UN Panel Tells Japan to Compensate ‘Comfort Women’
By Stephanie Nebehay 25 July 2014
GENEVA — A United Nations human rights panel called on Japan on Thursday to undertake independent investigations of wartime sex slavery and apologize to the women who were victims before it was too late.
Some historians estimate that as many as 200,000 so-called comfort women, many from China and South Korea, were forced into the Imperial Japanese Army’s brothels before and during World War Two.
Last month, South Korea accused Japan of trying to undermine a landmark 1993 apology to the women when a Japanese panel reviewing the apology found that South Korea worked with Japan on its wording. China accused Japan of refusing to face up to its history, and even trying to “whitewash” it.
The UN Human Rights Committee, which was looking at the issue as part of a regularly scheduled review, said that all reparation claims brought by victims before Japanese courts have been dismissed, and all complaints seeking criminal investigations and prosecutions have been rejected on grounds of the statute of limitations.
“We want Japan to make the kind of statement that the families, the women themselves, the few who are still surviving, can recognize as an unambiguous, uninhibited acceptance of total responsibility for compelling them to engage for a part of their lives in something that could have only destroyed their lives,” said Nigel Rodley, the British expert chairing the panel.
The panel urged Japan to “ensure that all allegations of sexual slavery or other human rights violations perpetrated by Japanese military during wartime against the ‘comfort women,’ are effectively, independently and impartially investigated and that perpetrators are prosecuted and if found guilty, punished.”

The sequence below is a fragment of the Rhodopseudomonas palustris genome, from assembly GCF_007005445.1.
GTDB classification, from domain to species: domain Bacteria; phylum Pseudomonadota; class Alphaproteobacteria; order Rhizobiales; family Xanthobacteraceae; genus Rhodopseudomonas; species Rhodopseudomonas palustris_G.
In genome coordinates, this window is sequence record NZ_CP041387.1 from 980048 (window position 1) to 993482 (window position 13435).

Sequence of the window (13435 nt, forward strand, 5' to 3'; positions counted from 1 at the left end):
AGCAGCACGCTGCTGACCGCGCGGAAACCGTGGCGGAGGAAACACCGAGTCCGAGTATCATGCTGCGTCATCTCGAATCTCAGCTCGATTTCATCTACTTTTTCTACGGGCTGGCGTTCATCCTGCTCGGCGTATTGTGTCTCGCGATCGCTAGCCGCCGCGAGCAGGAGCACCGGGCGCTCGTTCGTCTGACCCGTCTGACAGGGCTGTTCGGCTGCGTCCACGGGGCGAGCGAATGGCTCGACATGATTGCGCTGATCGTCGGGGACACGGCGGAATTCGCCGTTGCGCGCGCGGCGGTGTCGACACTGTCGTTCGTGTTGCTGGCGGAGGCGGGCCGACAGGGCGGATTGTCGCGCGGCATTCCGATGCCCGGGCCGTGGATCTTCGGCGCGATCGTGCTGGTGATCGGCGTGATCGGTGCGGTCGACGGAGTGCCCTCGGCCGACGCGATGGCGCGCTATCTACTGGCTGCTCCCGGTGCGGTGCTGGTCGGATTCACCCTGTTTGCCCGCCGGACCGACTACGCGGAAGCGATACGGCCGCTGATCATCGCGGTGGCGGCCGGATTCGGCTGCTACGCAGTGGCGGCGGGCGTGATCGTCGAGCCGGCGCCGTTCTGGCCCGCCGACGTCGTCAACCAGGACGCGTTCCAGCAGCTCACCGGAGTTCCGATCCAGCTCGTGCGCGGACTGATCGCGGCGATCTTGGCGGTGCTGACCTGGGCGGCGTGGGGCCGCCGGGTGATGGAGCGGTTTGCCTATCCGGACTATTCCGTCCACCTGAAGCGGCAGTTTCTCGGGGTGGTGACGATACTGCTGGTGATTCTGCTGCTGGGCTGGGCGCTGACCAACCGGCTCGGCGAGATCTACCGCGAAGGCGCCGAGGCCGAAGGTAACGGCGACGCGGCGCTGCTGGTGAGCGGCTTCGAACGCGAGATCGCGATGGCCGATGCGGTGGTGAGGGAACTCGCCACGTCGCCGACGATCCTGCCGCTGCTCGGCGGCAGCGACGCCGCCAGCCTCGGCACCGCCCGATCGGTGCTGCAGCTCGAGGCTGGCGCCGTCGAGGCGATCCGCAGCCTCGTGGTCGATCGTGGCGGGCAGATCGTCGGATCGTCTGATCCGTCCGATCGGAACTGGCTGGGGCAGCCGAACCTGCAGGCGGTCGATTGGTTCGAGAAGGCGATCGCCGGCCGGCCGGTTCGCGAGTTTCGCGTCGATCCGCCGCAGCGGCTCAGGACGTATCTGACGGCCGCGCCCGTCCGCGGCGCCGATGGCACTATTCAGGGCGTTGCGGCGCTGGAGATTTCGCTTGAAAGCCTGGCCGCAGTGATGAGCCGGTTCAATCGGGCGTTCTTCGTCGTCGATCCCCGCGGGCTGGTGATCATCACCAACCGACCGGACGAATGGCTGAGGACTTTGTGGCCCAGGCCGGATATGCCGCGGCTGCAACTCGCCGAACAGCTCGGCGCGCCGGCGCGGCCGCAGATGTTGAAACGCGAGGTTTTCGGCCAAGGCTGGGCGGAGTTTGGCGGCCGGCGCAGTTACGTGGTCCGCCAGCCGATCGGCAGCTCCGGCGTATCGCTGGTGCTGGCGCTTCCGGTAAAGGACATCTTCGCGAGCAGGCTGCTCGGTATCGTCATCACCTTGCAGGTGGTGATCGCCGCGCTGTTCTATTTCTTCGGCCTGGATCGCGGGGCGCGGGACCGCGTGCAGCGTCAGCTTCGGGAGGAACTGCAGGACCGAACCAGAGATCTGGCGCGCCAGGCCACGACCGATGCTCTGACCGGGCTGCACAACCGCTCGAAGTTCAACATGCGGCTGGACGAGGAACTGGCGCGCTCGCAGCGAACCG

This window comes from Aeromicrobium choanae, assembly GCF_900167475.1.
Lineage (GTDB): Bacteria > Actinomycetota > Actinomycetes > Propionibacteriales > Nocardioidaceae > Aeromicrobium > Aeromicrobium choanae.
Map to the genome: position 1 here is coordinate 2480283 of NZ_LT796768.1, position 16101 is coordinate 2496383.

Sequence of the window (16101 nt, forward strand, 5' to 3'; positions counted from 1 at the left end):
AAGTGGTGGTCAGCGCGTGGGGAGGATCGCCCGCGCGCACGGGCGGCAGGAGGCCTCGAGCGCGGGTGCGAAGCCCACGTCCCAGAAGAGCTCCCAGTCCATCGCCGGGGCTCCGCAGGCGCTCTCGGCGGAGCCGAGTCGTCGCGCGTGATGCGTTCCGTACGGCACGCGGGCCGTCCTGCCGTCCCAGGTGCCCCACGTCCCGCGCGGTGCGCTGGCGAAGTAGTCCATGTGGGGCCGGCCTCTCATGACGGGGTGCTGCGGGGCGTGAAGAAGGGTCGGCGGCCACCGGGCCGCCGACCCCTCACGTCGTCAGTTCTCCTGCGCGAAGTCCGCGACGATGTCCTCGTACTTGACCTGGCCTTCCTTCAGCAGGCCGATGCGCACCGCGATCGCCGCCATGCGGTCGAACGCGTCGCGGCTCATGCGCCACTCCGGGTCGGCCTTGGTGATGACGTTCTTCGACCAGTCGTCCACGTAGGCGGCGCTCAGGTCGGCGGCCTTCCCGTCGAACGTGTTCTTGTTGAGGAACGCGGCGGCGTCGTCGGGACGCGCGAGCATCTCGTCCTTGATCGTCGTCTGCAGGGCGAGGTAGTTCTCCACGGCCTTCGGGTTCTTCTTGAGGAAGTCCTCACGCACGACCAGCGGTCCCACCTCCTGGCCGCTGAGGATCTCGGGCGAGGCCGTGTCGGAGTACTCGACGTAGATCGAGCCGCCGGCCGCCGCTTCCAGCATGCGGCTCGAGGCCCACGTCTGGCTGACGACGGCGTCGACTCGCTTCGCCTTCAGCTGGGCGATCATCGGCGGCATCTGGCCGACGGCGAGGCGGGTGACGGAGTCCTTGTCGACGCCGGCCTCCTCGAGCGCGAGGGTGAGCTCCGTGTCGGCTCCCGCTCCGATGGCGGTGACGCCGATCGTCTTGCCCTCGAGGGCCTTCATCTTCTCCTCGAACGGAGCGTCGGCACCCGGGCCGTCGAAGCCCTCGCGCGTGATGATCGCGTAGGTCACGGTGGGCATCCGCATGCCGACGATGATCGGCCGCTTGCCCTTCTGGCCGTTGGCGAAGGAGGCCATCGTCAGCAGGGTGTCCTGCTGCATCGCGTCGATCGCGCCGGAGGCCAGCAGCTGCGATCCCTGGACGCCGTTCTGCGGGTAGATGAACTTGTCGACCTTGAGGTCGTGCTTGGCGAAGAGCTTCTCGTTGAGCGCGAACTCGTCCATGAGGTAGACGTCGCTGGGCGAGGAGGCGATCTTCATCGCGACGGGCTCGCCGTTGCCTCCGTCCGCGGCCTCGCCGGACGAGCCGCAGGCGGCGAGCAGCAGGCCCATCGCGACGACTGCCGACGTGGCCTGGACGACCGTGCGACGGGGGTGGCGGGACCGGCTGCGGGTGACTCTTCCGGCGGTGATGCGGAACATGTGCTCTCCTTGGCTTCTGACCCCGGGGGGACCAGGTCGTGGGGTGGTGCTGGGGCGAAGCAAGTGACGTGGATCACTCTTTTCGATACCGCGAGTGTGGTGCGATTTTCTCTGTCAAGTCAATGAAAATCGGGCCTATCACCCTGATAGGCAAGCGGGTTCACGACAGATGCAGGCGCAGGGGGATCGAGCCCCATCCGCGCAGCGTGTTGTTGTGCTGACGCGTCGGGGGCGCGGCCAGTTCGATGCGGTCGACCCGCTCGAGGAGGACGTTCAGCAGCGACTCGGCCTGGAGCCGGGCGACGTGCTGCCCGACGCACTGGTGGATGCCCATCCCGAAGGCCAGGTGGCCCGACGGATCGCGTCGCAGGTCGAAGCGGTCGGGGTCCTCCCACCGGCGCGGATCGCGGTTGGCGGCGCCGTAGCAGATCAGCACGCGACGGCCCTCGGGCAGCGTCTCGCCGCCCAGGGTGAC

Such acts carried out against the will of the victims meant Japan had a “direct legal responsibility,” it said.
Secret government records should be opened to investigators, who could include non-Japanese to strengthen the independence of the investigation, according to Rodley and Dutch committee member Cornelius Flinterman.
The panel also said Japan’s position on the issue was “contradictory,” in that it says the comfort women were generally recruited and transported through coercion, but they were not “forcibly deported.”
“But given that the 1993 Kono declaration admitted that it was forcible, we have no doubts about it,” Rodley said, referring to the government statement on comfort women.
“And what is troubling is that the delegation now seems to need to speak out of both sides of its mouth,” he said.
Japan has said compensation for women forced to work in the brothels was settled by a 1965 treaty establishing diplomatic ties with South Korea. Japan also set up a fund to make payments to the women from private contributions in 1995, but South Korea has said that was not official and so not good enough.